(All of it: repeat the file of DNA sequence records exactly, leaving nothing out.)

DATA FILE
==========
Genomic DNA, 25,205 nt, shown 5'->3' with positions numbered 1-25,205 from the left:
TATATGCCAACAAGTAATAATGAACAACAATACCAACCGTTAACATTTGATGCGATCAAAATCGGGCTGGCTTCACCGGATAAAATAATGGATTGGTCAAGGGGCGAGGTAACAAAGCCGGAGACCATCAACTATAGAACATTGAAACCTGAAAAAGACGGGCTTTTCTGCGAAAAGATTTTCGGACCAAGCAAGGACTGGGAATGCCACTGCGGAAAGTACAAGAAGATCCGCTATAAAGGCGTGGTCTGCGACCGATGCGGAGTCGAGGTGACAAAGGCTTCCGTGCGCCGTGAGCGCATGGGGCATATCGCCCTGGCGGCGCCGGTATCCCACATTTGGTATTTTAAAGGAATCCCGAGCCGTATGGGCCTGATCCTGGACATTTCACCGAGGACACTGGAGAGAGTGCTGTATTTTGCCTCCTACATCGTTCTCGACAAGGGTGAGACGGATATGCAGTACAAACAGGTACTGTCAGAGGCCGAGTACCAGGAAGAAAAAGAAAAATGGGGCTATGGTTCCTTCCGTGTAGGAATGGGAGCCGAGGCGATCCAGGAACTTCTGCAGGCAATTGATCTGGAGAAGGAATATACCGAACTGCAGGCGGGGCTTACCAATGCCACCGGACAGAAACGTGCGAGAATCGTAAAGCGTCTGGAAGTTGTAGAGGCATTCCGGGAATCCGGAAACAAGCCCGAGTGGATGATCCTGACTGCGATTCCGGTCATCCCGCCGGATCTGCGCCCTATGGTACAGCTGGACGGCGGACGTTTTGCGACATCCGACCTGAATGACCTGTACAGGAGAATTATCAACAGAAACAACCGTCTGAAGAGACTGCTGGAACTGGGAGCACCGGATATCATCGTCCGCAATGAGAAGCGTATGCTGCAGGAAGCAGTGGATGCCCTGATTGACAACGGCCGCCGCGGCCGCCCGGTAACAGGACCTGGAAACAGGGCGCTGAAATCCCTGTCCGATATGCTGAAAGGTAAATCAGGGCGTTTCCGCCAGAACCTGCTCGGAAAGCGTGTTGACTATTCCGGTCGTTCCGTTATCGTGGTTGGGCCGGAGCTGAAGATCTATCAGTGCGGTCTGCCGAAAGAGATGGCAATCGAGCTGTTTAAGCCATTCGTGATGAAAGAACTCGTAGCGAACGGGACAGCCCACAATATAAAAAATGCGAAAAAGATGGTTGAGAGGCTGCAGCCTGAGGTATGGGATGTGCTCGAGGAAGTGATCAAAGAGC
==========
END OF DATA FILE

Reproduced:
Genomic DNA, 25,205 nt, shown 5'->3' with positions numbered 1-25,205 from the left:
TATATGCCAACAAGTAATAATGAACAACAATACCAACCGTTAACATTTGATGCGATCAAAATCGGGCTGGCTTCACCGGATAAAATAATGGATTGGTCAAGGGGCGAGGTAACAAAGCCGGAGACCATCAACTATAGAACATTGAAACCTGAAAAAGACGGGCTTTTCTGCGAAAAGATTTTCGGACCAAGCAAGGACTGGGAATGCCACTGCGGAAAGTACAAGAAGATCCGCTATAAAGGCGTGGTCTGCGACCGATGCGGAGTCGAGGTGACAAAGGCTTCCGTGCGCCGTGAGCGCATGGGGCATATCGCCCTGGCGGCGCCGGTATCCCACATTTGGTATTTTAAAGGAATCCCGAGCCGTATGGGCCTGATCCTGGACATTTCACCGAGGACACTGGAGAGAGTGCTGTATTTTGCCTCCTACATCGTTCTCGACAAGGGTGAGACGGATATGCAGTACAAACAGGTACTGTCAGAGGCCGAGTACCAGGAAGAAAAAGAAAAATGGGGCTATGGTTCCTTCCGTGTAGGAATGGGAGCCGAGGCGATCCAGGAACTTCTGCAGGCAATTGATCTGGAGAAGGAATATACCGAACTGCAGGCGGGGCTTACCAATGCCACCGGACAGAAACGTGCGAGAATCGTAAAGCGTCTGGAAGTTGTAGAGGCATTCCGGGAATCCGGAAACAAGCCCGAGTGGATGATCCTGACTGCGATTCCGGTCATCCCGCCGGATCTGCGCCCTATGGTACAGCTGGACGGCGGACGTTTTGCGACATCCGACCTGAATGACCTGTACAGGAGAATTATCAACAGAAACAACCGTCTGAAGAGACTGCTGGAACTGGGAGCACCGGATATCATCGTCCGCAATGAGAAGCGTATGCTGCAGGAAGCAGTGGATGCCCTGATTGACAACGGCCGCCGCGGCCGCCCGGTAACAGGACCTGGAAACAGGGCGCTGAAATCCCTGTCCGATATGCTGAAAGGTAAATCAGGGCGTTTCCGCCAGAACCTGCTCGGAAAGCGTGTTGACTATTCCGGTCGTTCCGTTATCGTGGTTGGGCCGGAGCTGAAGATCTATCAGTGCGGTCTGCCGAAAGAGATGGCAATCGAGCTGTTTAAGCCATTCGTGATGAAAGAACTCGTAGCGAACGGGACAGCCCACAATATAAAAAATGCGAAAAAGATGGTTGAGAGGCTGCAGCCTGAGGTATGGGATGTGCTCGAGGAAGTGATCAAAGAGC